What's going on with consolidation?
Should towns join into one?
Last updated 6/20/2018 at 10:09am
Consolidation, or the combining of local towns, is a topic that’s been in discussion for decades.
A survey conducted by the Grand Coulee Dam Area Chamber of Commerce in 2016 revealed that out of 514 respondents, the majority were in favor of consolidation of two or more of the local towns, with 308 being strongly in favor and 84 being somewhat in favor, as opposed to 99 strongly opposed and 23 somewhat opposed.
But what’s happening now?
Many ramifications of consolidating the towns would need to be researched by an outside consulting group before pursuing that course, which would cost an estimated $15,000.
The chamber has been in communication with SCJ Alliance, a company that specializes in land use, engineering, outreach, and facility planning and which was involved in the consolidation of Joint Base Lewis-McChord, a combination of Army and Air Force bases south of Tacoma.
The cities of Grand Coulee and Electric City had each pledged money to hire an outside consultant to answer some of the questions raised by the topic of consolidation, but then each backed away from that pledge.
Recently, local area businesses have told the chamber they would help pay for the consultant group, pledging roughly half of the estimated cost.
Chamber Executive Director Peggy Nevsimal has said that younger business owners, many of them second- or third-generation owners of long-time area businesses, have been talking among themselves about how to make consolidation happen, and would help support a consulting group as well.
After such a consulting group helped sort out the nuances of the concept of consolidation, the issue could be put onto ballots some year in the near future, and if voters approved consolidation by a majority in each of the concerned towns, the towns would be bound by law to do it, a fact Nevsimal noted has already been stated by SCJ. If the towns refused to cooperate, the attorney general of Washington state would have to come in and intervene.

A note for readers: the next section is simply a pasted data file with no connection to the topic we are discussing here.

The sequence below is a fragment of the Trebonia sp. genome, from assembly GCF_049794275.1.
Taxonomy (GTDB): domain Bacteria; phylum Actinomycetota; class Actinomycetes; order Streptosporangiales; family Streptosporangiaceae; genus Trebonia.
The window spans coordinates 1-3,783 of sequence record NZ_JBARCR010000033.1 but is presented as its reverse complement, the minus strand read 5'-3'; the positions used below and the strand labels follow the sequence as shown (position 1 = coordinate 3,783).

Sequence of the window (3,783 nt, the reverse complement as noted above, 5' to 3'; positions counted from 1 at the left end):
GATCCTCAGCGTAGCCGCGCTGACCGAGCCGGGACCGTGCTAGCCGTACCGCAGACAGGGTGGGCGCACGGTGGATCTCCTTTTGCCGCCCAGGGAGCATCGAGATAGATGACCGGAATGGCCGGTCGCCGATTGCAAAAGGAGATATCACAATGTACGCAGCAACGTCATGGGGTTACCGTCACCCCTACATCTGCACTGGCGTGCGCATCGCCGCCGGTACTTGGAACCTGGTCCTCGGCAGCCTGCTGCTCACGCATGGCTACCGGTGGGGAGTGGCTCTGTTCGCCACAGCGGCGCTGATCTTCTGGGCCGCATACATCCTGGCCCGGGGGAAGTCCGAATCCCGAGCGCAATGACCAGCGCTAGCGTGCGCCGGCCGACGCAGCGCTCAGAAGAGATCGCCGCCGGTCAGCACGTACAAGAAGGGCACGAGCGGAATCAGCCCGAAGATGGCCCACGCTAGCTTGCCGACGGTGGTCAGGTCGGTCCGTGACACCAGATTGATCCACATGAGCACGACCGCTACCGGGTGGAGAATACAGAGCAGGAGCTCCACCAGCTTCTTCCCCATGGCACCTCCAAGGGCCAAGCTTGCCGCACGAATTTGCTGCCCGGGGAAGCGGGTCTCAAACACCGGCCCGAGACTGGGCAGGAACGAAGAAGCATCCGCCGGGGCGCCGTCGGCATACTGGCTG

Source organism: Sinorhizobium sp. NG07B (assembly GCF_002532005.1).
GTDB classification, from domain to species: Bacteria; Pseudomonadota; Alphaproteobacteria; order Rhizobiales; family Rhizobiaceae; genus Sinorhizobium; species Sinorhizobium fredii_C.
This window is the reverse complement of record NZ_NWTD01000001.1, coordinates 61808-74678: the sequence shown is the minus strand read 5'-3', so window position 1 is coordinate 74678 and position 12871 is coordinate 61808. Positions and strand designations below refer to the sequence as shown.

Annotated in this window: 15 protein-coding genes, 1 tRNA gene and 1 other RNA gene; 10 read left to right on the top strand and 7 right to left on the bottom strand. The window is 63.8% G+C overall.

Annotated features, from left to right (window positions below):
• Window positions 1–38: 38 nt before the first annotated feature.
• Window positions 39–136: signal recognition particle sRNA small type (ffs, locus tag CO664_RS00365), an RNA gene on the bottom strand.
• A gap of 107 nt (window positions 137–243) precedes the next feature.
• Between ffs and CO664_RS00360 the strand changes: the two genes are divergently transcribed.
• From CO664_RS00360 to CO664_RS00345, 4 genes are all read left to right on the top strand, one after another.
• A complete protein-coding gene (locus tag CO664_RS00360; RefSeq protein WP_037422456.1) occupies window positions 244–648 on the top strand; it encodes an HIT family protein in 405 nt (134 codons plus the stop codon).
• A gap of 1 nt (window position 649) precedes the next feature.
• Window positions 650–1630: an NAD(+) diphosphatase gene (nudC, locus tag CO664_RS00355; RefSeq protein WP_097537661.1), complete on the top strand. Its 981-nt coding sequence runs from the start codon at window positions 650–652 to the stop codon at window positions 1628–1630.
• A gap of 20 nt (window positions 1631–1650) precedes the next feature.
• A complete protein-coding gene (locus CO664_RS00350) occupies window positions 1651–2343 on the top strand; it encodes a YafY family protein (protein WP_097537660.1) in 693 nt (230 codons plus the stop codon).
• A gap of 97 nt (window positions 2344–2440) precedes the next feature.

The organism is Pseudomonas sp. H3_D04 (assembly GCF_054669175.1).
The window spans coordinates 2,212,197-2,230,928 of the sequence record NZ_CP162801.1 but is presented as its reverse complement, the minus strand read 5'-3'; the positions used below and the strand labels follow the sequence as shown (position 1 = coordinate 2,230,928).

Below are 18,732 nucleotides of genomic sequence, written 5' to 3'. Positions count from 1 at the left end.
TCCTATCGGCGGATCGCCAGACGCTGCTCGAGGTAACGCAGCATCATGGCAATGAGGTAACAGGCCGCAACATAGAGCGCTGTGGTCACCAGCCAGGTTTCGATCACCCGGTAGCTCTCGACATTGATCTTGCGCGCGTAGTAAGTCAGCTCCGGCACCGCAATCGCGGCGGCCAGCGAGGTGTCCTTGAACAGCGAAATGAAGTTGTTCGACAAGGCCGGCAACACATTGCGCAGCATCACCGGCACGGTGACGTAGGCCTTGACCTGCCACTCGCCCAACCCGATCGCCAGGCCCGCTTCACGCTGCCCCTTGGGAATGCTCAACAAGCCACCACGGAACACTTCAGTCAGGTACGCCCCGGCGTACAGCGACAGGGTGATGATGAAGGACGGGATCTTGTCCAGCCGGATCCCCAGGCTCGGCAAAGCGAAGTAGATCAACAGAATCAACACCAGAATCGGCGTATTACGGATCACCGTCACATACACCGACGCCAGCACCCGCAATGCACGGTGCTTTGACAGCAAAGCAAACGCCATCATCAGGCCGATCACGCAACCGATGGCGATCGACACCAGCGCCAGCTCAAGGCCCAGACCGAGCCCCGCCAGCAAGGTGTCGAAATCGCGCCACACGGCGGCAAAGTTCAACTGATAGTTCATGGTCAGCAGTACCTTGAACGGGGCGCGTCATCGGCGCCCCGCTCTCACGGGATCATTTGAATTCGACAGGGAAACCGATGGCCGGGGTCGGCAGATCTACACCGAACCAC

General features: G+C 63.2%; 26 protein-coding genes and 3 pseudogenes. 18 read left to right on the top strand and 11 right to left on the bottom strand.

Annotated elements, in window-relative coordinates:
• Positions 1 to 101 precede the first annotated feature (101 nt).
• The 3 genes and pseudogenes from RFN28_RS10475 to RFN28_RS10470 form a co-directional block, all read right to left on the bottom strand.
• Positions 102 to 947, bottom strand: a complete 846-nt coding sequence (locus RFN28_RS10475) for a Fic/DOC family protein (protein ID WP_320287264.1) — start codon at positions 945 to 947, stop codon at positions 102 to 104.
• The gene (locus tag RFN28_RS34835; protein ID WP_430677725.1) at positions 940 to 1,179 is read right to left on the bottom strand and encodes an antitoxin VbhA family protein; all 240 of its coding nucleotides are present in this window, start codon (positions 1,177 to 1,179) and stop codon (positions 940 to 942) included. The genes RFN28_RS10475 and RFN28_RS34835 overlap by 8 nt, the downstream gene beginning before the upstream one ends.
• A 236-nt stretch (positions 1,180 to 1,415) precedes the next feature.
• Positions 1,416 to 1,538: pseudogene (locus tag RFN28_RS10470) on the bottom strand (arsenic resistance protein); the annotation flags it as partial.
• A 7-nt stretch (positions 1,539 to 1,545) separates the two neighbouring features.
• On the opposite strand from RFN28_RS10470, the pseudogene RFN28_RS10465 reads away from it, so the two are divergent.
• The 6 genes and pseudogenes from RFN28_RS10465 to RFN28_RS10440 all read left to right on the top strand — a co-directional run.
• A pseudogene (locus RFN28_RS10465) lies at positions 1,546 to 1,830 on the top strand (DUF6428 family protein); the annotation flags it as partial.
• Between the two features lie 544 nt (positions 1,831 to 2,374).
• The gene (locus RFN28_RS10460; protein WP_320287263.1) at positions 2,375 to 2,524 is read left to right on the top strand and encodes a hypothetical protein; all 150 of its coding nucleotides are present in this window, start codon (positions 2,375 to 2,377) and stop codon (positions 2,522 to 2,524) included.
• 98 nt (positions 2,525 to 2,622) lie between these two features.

But would the consolidation of all the towns be on the ballot? Or only Electric City and Grand Coulee, which are both in Grant County? How would it work having one and a half towns on an Indian reservation? And what about unincorporated areas, such as Lakeview Terrace?
Another question is what kind of majority of the voters would need to approve the initiative, with one caveat being that it may have to be a majority of the number of voters who voted in the previous year’s election.
Nevsimal said that the chamber of commerce couldn’t be the sole champion of the cause, but that she would like to see further informal discussions take place in the community among the people, and is looking into setting up a meeting time and place where a discussion of consolidation could take place.